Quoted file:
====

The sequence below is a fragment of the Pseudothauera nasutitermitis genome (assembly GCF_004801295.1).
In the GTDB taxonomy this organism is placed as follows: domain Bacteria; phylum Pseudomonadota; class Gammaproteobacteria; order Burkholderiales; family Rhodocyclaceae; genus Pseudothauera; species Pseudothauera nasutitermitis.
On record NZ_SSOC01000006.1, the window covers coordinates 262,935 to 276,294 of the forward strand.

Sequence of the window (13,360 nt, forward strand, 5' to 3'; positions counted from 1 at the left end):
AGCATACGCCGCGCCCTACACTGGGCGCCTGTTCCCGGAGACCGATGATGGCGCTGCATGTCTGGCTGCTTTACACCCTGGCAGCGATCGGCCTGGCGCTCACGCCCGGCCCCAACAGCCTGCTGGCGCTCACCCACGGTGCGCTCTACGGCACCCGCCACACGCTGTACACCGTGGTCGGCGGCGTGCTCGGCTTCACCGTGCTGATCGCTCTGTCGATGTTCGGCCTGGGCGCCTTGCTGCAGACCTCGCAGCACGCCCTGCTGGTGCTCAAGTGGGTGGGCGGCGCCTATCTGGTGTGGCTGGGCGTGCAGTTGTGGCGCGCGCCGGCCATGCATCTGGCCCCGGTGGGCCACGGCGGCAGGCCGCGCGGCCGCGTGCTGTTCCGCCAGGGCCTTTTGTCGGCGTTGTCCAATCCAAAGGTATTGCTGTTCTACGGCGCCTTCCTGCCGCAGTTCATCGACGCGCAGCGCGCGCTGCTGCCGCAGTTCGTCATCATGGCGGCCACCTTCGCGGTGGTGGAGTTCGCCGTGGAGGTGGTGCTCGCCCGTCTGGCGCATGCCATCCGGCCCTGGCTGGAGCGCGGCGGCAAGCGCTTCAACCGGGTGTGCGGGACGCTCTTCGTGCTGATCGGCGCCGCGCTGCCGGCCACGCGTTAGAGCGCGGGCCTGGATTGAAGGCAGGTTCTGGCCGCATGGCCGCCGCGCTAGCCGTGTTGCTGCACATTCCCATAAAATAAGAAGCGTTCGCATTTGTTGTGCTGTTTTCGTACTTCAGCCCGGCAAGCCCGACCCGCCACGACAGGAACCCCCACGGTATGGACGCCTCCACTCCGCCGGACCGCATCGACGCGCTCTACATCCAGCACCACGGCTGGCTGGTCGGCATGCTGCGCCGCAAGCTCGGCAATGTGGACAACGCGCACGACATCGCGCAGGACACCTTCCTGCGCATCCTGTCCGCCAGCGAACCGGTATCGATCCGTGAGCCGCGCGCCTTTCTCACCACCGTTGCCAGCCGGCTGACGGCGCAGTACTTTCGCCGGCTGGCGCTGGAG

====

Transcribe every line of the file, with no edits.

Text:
The sequence below is a fragment of the Pseudothauera nasutitermitis genome (assembly GCF_004801295.1).
In the GTDB taxonomy this organism is placed as follows: domain Bacteria; phylum Pseudomonadota; class Gammaproteobacteria; order Burkholderiales; family Rhodocyclaceae; genus Pseudothauera; species Pseudothauera nasutitermitis.
On record NZ_SSOC01000006.1, the window covers coordinates 262,935 to 276,294 of the forward strand.

Sequence of the window (13,360 nt, forward strand, 5' to 3'; positions counted from 1 at the left end):
AGCATACGCCGCGCCCTACACTGGGCGCCTGTTCCCGGAGACCGATGATGGCGCTGCATGTCTGGCTGCTTTACACCCTGGCAGCGATCGGCCTGGCGCTCACGCCCGGCCCCAACAGCCTGCTGGCGCTCACCCACGGTGCGCTCTACGGCACCCGCCACACGCTGTACACCGTGGTCGGCGGCGTGCTCGGCTTCACCGTGCTGATCGCTCTGTCGATGTTCGGCCTGGGCGCCTTGCTGCAGACCTCGCAGCACGCCCTGCTGGTGCTCAAGTGGGTGGGCGGCGCCTATCTGGTGTGGCTGGGCGTGCAGTTGTGGCGCGCGCCGGCCATGCATCTGGCCCCGGTGGGCCACGGCGGCAGGCCGCGCGGCCGCGTGCTGTTCCGCCAGGGCCTTTTGTCGGCGTTGTCCAATCCAAAGGTATTGCTGTTCTACGGCGCCTTCCTGCCGCAGTTCATCGACGCGCAGCGCGCGCTGCTGCCGCAGTTCGTCATCATGGCGGCCACCTTCGCGGTGGTGGAGTTCGCCGTGGAGGTGGTGCTCGCCCGTCTGGCGCATGCCATCCGGCCCTGGCTGGAGCGCGGCGGCAAGCGCTTCAACCGGGTGTGCGGGACGCTCTTCGTGCTGATCGGCGCCGCGCTGCCGGCCACGCGTTAGAGCGCGGGCCTGGATTGAAGGCAGGTTCTGGCCGCATGGCCGCCGCGCTAGCCGTGTTGCTGCACATTCCCATAAAATAAGAAGCGTTCGCATTTGTTGTGCTGTTTTCGTACTTCAGCCCGGCAAGCCCGACCCGCCACGACAGGAACCCCCACGGTATGGACGCCTCCACTCCGCCGGACCGCATCGACGCGCTCTACATCCAGCACCACGGCTGGCTGGTCGGCATGCTGCGCCGCAAGCTCGGCAATGTGGACAACGCGCACGACATCGCGCAGGACACCTTCCTGCGCATCCTGTCCGCCAGCGAACCGGTATCGATCCGTGAGCCGCGCGCCTTTCTCACCACCGTTGCCAGCCGGCTGACGGCGCAGTACTTTCGCCGGCTGGCGCTGGAG